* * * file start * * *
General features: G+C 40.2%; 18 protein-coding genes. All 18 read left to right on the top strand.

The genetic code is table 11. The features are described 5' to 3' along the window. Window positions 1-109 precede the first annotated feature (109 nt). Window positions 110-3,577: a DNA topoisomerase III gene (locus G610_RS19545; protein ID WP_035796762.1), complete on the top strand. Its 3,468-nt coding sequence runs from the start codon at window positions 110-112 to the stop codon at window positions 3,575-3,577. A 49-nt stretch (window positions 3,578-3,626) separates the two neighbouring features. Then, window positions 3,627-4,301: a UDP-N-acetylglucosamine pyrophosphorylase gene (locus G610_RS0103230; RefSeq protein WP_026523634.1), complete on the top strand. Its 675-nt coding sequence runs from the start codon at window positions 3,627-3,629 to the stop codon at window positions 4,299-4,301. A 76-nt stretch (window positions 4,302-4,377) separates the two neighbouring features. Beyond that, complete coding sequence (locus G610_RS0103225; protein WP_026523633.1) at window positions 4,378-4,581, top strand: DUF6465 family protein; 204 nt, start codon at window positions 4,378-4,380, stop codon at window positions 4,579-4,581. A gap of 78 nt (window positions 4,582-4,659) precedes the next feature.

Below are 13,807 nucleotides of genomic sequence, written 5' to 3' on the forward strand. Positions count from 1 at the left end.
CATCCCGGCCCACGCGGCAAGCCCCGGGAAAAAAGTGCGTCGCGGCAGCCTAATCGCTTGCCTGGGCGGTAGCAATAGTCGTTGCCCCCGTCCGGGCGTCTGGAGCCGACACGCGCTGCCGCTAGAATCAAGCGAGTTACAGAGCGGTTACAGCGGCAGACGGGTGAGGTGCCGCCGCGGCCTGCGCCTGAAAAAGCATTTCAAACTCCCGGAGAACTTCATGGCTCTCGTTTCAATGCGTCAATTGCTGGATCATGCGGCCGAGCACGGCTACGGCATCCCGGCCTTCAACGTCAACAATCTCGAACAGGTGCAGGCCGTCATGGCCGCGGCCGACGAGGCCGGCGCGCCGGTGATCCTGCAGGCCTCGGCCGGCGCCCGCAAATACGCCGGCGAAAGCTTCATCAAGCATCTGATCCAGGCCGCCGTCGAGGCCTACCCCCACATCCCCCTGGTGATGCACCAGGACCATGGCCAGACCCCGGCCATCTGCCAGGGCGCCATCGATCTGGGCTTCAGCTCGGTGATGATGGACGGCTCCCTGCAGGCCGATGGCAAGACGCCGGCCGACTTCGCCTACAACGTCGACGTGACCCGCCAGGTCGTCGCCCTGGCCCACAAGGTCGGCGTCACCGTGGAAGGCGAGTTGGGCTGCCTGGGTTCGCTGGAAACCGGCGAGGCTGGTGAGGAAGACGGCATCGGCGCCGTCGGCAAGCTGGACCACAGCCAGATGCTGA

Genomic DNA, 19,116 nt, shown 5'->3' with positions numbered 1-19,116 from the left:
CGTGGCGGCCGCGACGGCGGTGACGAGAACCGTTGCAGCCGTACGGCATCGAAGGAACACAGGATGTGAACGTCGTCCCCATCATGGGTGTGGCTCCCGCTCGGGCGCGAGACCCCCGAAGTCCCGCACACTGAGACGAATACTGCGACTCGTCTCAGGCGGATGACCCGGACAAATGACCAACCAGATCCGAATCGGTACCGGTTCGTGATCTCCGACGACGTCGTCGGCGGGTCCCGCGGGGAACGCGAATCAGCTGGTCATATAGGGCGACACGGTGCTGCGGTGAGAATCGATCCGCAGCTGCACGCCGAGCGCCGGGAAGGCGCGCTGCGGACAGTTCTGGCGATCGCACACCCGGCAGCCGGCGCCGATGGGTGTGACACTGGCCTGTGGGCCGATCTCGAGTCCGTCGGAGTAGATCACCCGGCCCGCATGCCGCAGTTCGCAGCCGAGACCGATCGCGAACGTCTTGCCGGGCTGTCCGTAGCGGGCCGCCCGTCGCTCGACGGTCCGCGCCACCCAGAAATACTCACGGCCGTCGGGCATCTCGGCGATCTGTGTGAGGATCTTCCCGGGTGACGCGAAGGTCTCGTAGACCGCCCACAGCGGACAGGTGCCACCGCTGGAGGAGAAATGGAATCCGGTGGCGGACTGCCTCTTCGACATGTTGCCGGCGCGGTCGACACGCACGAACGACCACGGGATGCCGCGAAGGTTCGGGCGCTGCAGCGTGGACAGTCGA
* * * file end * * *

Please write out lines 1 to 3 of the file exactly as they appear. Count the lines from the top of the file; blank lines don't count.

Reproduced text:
General features: G+C 40.2%; 18 protein-coding genes. All 18 read left to right on the top strand.

The genetic code is table 11. The features are described 5' to 3' along the window. Window positions 1-109 precede the first annotated feature (109 nt). Window positions 110-3,577: a DNA topoisomerase III gene (locus G610_RS19545; protein ID WP_035796762.1), complete on the top strand. Its 3,468-nt coding sequence runs from the start codon at window positions 110-112 to the stop codon at window positions 3,575-3,577. A 49-nt stretch (window positions 3,578-3,626) separates the two neighbouring features. Then, window positions 3,627-4,301: a UDP-N-acetylglucosamine pyrophosphorylase gene (locus G610_RS0103230; RefSeq protein WP_026523634.1), complete on the top strand. Its 675-nt coding sequence runs from the start codon at window positions 3,627-3,629 to the stop codon at window positions 4,299-4,301. A 76-nt stretch (window positions 4,302-4,377) separates the two neighbouring features. Beyond that, complete coding sequence (locus G610_RS0103225; protein WP_026523633.1) at window positions 4,378-4,581, top strand: DUF6465 family protein; 204 nt, start codon at window positions 4,378-4,380, stop codon at window positions 4,579-4,581. A gap of 78 nt (window positions 4,582-4,659) precedes the next feature.

Below are 13,807 nucleotides of genomic sequence, written 5' to 3' on the forward strand. Positions count from 1 at the left end.